MacIntyre, C. R., Chughtai, A. A., Rahman, B., Peng, Y., Zhang, Y., Seale, H., Wang, X., & Wang, Q. (2017). The efficacy of medical masks and respirators against respiratory infection in healthcare workers. Influenza and Other Respiratory Viruses, 11(6), 511-517. https://doi.org/10.1111/irv.12474
MacIntyre CR, et al. The Efficacy of Medical Masks and Respirators Against Respiratory Infection in Healthcare Workers. Influenza Other Respir Viruses. 2017;11(6):511-517. PubMed PMID: 28799710.
* Article titles in AMA citation format should be in sentence-case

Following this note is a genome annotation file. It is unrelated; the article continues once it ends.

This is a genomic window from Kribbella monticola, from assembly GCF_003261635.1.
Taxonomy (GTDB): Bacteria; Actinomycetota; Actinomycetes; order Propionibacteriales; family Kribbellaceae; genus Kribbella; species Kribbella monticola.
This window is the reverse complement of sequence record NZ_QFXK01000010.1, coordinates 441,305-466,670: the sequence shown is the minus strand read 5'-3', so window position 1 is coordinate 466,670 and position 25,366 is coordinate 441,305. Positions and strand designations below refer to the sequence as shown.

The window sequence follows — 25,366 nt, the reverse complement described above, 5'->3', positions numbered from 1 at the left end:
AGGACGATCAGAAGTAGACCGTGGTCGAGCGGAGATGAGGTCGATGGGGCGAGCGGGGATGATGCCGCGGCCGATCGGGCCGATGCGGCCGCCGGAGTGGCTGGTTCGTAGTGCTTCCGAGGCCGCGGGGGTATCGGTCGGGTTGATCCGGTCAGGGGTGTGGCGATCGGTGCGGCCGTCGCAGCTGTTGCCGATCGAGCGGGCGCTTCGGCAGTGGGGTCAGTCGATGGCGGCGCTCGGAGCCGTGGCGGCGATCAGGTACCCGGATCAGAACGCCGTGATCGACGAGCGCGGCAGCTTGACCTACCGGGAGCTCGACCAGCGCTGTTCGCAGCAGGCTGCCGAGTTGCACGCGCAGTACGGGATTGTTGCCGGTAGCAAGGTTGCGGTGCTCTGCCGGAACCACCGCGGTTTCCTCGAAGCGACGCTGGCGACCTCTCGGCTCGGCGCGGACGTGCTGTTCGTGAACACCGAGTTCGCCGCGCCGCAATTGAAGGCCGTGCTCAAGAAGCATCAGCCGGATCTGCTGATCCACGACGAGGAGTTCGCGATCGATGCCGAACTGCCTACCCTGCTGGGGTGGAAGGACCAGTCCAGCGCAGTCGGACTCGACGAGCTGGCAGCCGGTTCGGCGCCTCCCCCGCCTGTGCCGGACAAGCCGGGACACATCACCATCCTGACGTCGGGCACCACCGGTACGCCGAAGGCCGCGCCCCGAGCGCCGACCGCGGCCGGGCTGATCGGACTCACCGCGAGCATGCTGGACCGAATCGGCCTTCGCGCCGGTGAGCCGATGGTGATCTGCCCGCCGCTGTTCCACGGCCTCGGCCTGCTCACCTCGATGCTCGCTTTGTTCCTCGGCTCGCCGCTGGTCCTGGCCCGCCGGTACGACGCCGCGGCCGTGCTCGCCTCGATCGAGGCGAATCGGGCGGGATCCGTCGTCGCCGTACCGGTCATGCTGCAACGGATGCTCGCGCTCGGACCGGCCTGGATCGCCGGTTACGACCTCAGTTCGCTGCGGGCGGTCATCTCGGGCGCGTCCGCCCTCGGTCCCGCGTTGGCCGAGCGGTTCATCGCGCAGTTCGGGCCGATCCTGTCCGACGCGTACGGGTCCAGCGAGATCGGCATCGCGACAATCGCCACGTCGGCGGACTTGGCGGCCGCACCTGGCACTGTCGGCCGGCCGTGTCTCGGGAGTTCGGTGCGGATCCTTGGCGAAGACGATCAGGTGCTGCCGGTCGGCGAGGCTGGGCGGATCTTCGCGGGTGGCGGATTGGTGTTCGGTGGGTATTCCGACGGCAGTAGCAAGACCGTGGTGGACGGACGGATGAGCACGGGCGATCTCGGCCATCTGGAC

TY - JOUR T1 - The efficacy of medical masks and respirators against respiratory infection in healthcare workers. AU - MacIntyre,Chandini Raina, AU - Chughtai,Abrar Ahmad, AU - Rahman,Bayzidur, AU - Peng,Yang, AU - Zhang,Yi, AU - Seale,Holly, AU - Wang,Xiaoli, AU - Wang,Quanyi, Y1 - 2017/08/30/ PY - 2017/07/22/accepted PY - 2017/8/12/pubmed PY - 2018/8/1/medline PY - 2017/8/12/entrez KW - droplet infections KW - healthcare workers KW - influenza KW - masks KW - medical masks KW - respirators SP - 511 EP - 517 JF - Influenza and other respiratory viruses JO - Influenza Other Respir Viruses VL - 11 IS - 6 N2 - OBJECTIVE: We aimed to examine the efficacy of medical masks and respirators in protecting against respiratory infections using pooled data from two homogenous randomised control clinical trials (RCTs). METHODS: The data collected on 3591 subjects in two similar RCTs conducted in Beijing, China, which examined the same infection outcomes, were pooled. Four interventions were compared: (i) continuous N95 respirator use, (ii) targeted N95 respirator use, (iii) medical mask use and (iv) control arm. The outcomes were laboratory-confirmed viral respiratory infection, influenza A or B, laboratory-confirmed bacterial colonisation and pathogens grouped by mode of transmission. RESULTS: Rates of all outcomes were consistently lower in the continuous N95 and/or targeted N95 arms. In adjusted analysis, rates of laboratory-confirmed bacterial colonisation (RR 0.33, 95% CI 0.21-0.51), laboratory-confirmed viral infections (RR 0.46, 95% CI 0.23-0.91) and droplet-transmitted infections (RR 0.26, 95% CI 0.16-0.42) were significantly lower in the continuous N95 arm. Laboratory-confirmed influenza was also lowest in the continuous N95 arm (RR 0.34, 95% CI 0.10-1.11), but the difference was not statistically significant. Rates of laboratory-confirmed bacterial colonisation (RR 0.54, 95% CI 0.33-0.87) and droplet-transmitted infections (RR 0.43, 95% CI 0.25-0.72) were also lower in the targeted N95 arm, but not in medical mask arm. CONCLUSION: The results suggest that the classification of infections into droplet versus airborne transmission is an oversimplification. Most guidelines recommend masks for infections spread by droplets. N95 respirators, as "airborne precautions," provide superior protection for droplet-transmitted infections. To ensure the occupational health and safety of healthcare worker, the superiority of respirators in preventing respiratory infections should be reflected in infection control guidelines. SN - 1750-2659 UR - https://www.unboundmedicine.com/medline/citation/28799710/The_efficacy_of_medical_masks_and_respirators_against_respiratory_infection_in_healthcare_workers_ L2 - https://doi.org/10.1111/irv.12474 DB - PRIME DP - Unbound Medicine ER -